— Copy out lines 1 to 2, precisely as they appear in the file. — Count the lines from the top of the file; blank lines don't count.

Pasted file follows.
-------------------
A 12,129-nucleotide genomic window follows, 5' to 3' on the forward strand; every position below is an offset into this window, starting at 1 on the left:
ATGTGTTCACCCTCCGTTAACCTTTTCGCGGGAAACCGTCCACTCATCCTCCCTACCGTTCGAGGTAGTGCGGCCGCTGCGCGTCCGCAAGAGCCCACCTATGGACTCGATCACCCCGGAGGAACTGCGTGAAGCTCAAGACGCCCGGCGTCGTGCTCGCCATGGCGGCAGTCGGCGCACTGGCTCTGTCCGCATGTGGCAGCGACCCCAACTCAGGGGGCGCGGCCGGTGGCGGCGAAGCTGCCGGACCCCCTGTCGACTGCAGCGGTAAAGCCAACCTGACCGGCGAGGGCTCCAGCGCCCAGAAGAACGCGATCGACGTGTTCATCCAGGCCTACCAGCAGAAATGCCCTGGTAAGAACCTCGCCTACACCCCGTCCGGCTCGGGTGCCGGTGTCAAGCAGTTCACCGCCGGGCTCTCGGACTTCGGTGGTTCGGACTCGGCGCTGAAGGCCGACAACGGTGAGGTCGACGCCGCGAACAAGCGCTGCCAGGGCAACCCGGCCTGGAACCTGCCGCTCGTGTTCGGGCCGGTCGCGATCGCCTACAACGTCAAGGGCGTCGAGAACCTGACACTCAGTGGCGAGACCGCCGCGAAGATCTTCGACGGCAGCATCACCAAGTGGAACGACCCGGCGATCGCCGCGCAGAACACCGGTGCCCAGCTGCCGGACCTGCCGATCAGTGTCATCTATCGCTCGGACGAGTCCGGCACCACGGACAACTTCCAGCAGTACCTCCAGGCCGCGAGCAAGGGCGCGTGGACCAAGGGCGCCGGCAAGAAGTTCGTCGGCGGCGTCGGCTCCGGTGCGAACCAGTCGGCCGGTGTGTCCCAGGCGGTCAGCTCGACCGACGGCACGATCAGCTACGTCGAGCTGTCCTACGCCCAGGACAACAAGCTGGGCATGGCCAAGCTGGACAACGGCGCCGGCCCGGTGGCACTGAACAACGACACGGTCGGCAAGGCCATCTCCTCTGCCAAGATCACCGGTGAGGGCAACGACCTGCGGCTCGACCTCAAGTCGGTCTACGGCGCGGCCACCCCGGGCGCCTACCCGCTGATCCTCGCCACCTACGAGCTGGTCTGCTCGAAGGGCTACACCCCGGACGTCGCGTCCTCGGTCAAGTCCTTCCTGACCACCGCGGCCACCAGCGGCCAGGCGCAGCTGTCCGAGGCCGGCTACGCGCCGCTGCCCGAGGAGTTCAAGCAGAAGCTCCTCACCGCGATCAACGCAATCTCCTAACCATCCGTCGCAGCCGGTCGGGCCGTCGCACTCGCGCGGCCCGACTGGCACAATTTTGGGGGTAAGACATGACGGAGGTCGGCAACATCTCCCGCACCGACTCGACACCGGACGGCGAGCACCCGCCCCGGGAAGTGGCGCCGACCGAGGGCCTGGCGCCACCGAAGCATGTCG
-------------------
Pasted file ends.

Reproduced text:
A 12,129-nucleotide genomic window follows, 5' to 3' on the forward strand; every position below is an offset into this window, starting at 1 on the left:
ATGTGTTCACCCTCCGTTAACCTTTTCGCGGGAAACCGTCCACTCATCCTCCCTACCGTTCGAGGTAGTGCGGCCGCTGCGCGTCCGCAAGAGCCCACCTATGGACTCGATCACCCCGGAGGAACTGCGTGAAGCTCAAGACGCCCGGCGTCGTGCTCGCCATGGCGGCAGTCGGCGCACTGGCTCTGTCCGCATGTGGCAGCGACCCCAACTCAGGGGGCGCGGCCGGTGGCGGCGAAGCTGCCGGACCCCCTGTCGACTGCAGCGGTAAAGCCAACCTGACCGGCGAGGGCTCCAGCGCCCAGAAGAACGCGATCGACGTGTTCATCCAGGCCTACCAGCAGAAATGCCCTGGTAAGAACCTCGCCTACACCCCGTCCGGCTCGGGTGCCGGTGTCAAGCAGTTCACCGCCGGGCTCTCGGACTTCGGTGGTTCGGACTCGGCGCTGAAGGCCGACAACGGTGAGGTCGACGCCGCGAACAAGCGCTGCCAGGGCAACCCGGCCTGGAACCTGCCGCTCGTGTTCGGGCCGGTCGCGATCGCCTACAACGTCAAGGGCGTCGAGAACCTGACACTCAGTGGCGAGACCGCCGCGAAGATCTTCGACGGCAGCATCACCAAGTGGAACGACCCGGCGATCGCCGCGCAGAACACCGGTGCCCAGCTGCCGGACCTGCCGATCAGTGTCATCTATCGCTCGGACGAGTCCGGCACCACGGACAACTTCCAGCAGTACCTCCAGGCCGCGAGCAAGGGCGCGTGGACCAAGGGCGCCGGCAAGAAGTTCGTCGGCGGCGTCGGCTCCGGTGCGAACCAGTCGGCCGGTGTGTCCCAGGCGGTCAGCTCGACCGACGGCACGATCAGCTACGTCGAGCTGTCCTACGCCCAGGACAACAAGCTGGGCATGGCCAAGCTGGACAACGGCGCCGGCCCGGTGGCACTGAACAACGACACGGTCGGCAAGGCCATCTCCTCTGCCAAGATCACCGGTGAGGGCAACGACCTGCGGCTCGACCTCAAGTCGGTCTACGGCGCGGCCACCCCGGGCGCCTACCCGCTGATCCTCGCCACCTACGAGCTGGTCTGCTCGAAGGGCTACACCCCGGACGTCGCGTCCTCGGTCAAGTCCTTCCTGACCACCGCGGCCACCAGCGGCCAGGCGCAGCTGTCCGAGGCCGGCTACGCGCCGCTGCCCGAGGAGTTCAAGCAGAAGCTCCTCACCGCGATCAACGCAATCTCCTAACCATCCGTCGCAGCCGGTCGGGCCGTCGCACTCGCGCGGCCCGACTGGCACAATTTTGGGGGTAAGACATGACGGAGGTCGGCAACATCTCCCGCACCGACTCGACACCGGACGGCGAGCACCCGCCCCGGGAAGTGGCGCCGACCGAGGGCCTGGCGCCACCGAAGCATGTCG